Being a mother has its perks. My daughter reminds me everyday that motherhood is a school of learning where graduation day is everyday because everyday is a test of love, compassion, fortitude and laughter. If you pass the four, you can graduate to the next day.
In Uganda however, some misguided, misinformed and miserable people, some of them witchdoctors, traditionalists, businessmen and even parents deliberately choose to fail the parenting test.

Child sacrifice is not new. In Uganda, thanks to some courageous individuals, it is being exposed in the media quite often. One story irks me every time I recall it. Mugombe is a nine year old boy who at his age should ideally be discovering his gifts at school, playing with his peers, playing the occasional prank and having no real reason to distrust adults. One afternoon in December 2008, when most of his age mates were going home from school, Mugombe was on his way to a shrine. What could have been his last day to alive on this earth. A neighbour and friend to Mugombe’s mother picked the unsuspecting child from school and led him to a shrine on the outskirts of Kampala.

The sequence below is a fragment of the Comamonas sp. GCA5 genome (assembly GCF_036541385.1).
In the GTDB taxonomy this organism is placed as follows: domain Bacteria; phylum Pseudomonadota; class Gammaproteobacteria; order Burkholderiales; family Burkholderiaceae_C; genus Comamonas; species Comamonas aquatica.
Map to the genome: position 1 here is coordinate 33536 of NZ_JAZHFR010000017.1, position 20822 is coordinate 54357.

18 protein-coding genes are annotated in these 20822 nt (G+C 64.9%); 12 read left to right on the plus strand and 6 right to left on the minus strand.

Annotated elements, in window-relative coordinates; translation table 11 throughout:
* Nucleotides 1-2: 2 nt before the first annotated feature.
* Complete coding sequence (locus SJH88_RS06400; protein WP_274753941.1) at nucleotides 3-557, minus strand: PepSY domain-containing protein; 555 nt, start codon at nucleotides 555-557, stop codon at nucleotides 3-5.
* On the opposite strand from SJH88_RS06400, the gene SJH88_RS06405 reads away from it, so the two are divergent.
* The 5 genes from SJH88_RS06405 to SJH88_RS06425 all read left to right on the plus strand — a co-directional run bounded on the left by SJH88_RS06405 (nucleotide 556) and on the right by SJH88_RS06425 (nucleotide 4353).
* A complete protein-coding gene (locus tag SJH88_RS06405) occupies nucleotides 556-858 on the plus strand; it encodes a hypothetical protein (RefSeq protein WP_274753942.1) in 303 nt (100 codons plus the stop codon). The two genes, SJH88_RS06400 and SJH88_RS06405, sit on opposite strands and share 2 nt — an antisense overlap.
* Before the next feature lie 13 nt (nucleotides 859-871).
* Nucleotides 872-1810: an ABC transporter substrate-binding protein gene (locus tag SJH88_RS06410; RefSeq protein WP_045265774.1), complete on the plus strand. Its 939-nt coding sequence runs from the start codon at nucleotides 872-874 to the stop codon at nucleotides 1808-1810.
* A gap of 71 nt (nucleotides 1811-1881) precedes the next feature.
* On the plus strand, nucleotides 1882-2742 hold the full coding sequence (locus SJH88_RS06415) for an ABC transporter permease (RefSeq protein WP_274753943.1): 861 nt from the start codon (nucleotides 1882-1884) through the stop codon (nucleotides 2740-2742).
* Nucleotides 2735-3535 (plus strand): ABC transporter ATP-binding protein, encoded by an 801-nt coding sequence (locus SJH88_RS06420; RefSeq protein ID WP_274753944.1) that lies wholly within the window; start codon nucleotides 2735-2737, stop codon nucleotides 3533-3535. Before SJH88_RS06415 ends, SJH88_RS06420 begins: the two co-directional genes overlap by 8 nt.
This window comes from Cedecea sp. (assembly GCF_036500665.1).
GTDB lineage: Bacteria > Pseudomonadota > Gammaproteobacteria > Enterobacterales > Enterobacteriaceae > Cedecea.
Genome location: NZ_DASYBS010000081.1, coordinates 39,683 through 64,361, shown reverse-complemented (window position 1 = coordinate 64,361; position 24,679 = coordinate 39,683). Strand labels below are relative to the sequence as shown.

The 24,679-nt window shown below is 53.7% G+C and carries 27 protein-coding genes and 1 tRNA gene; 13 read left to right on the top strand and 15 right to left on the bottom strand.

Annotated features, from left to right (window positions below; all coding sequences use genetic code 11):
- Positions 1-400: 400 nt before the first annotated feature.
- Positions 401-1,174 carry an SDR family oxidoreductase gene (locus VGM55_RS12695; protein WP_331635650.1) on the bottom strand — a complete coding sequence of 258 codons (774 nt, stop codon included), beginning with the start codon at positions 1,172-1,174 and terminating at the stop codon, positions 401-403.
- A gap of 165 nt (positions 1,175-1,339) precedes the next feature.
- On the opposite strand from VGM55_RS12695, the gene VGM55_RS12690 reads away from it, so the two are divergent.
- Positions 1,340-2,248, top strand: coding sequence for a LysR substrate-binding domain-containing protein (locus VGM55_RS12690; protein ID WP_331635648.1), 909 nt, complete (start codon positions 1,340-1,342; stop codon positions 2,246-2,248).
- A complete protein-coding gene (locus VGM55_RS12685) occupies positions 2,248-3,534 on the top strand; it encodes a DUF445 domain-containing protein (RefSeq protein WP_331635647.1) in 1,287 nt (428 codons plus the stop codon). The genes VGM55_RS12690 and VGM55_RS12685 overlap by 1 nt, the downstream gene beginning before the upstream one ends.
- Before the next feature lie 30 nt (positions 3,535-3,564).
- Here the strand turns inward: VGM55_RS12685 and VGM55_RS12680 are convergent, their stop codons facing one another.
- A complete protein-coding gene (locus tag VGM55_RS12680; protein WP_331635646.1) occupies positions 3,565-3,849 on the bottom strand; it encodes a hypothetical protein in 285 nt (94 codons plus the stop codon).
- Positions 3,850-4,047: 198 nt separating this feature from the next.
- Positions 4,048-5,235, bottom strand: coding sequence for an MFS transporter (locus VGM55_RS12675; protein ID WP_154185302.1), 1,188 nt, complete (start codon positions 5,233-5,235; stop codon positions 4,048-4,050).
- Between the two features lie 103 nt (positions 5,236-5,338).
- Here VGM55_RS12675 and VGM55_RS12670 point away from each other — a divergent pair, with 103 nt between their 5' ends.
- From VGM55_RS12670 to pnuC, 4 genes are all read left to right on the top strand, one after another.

He says. “They undressed me inside a shrine and smeared me with some things (herbs) But when the witchdoctor realized that I was circumcised, he said I was unfit for sacrifice.”

Rightly so. The boy was unfit for sacrifice because he deserves a full chance to live and succeed in life like everyone else.

Another father of twins late in 2008, beheaded both of them to win a mere few millions of Uganda shillings. He managed to behead them and ended up in jail. Miserable, misinformed and misguided.